Mayer Samuel Weiss

Houdini's father, Mayer Samuel Weisz (later Weiss), was born to Leopold and Josephine Weisz on August 27, 1829, in Groß-Kanizsa, Hungary. In 1851, he received his Certificate of Ordination by the Rabbinical Examination Committee for the Wespnimer Comitat in Buda, Hungary.

In 1863, his first wife died, leaving him with one infant son, Armin (Herman). That same year, he met and married Cecelia Steiner, 13 years his junior. The couple lived at Rakos arok-Gasse No. 1 in the Buda section of Budapest, Hungary. Their first child died.

After the births of his sons Natan Josef (1870), Gottfried Vilmos (1872), Erik/Houdini (1874), and Ferencz Deszo (1876), Rabbi Weiss left his family in Hungary and traveled to London and then to America. Legend has it that he killed a man in a duel and that is why he had to flee the country. In 1878, he secured a job as the Rabbi in Appleton, Wisconsin, and sent for his family to join him there.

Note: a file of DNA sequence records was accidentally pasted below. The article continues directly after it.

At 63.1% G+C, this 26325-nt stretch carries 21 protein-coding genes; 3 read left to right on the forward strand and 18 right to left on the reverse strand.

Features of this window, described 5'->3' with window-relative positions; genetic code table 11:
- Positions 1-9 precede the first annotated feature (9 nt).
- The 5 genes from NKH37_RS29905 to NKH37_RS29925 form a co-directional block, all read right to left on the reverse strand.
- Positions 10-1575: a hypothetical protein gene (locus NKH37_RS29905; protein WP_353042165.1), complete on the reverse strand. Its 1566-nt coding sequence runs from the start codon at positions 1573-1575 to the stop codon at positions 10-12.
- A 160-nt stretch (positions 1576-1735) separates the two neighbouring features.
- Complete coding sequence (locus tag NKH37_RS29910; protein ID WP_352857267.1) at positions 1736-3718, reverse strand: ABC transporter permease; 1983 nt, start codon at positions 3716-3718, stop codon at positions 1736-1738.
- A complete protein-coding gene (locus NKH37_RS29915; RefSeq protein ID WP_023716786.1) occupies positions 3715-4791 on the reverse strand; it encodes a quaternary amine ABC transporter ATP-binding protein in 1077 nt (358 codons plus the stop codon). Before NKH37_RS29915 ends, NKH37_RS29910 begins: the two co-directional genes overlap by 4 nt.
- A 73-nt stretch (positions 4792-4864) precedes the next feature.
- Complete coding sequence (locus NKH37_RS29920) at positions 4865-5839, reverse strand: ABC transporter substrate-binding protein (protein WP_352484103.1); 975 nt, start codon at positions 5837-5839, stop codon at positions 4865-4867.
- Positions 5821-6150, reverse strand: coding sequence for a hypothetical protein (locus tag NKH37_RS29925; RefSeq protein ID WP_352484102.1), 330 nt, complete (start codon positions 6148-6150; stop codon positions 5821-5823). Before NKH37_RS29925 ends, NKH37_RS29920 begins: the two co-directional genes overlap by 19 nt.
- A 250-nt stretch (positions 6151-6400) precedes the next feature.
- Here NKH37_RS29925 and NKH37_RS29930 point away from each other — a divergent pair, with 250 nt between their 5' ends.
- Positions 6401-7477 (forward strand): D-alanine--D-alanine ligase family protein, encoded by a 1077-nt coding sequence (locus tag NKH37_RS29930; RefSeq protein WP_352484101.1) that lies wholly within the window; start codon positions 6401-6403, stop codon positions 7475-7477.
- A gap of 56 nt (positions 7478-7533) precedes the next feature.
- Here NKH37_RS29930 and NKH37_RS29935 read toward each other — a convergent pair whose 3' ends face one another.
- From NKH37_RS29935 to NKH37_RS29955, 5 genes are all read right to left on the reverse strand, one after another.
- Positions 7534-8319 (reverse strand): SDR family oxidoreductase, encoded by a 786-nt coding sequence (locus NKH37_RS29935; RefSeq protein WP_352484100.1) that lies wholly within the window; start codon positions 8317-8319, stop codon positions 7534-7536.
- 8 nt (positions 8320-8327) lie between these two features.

In Appleton, Mayer Samuel and Cecelia had two more children: Leopold David (1879) and Carrie Gladys (1882). On June 6, 1882, Mayer Samuel and his family became U.S. citizens. But in August of that same year, Rabbi Weiss lost his job and the family moved to Milwaukee where they fell into poverty.

In 1887, the Weiss family relocated to New York City. While respected, the aging Rabbi Weiss (who never learned English) could not find steady work and for a time worked beside his son Ehrich at R. Richter and Sons tie factory.

On October 5, 1892, Mayer Samuel died at age 63 after an operation for tongue cancer at Presbyterian Hospital in New York City. He is buried in Machpelah Cemetery in Queens.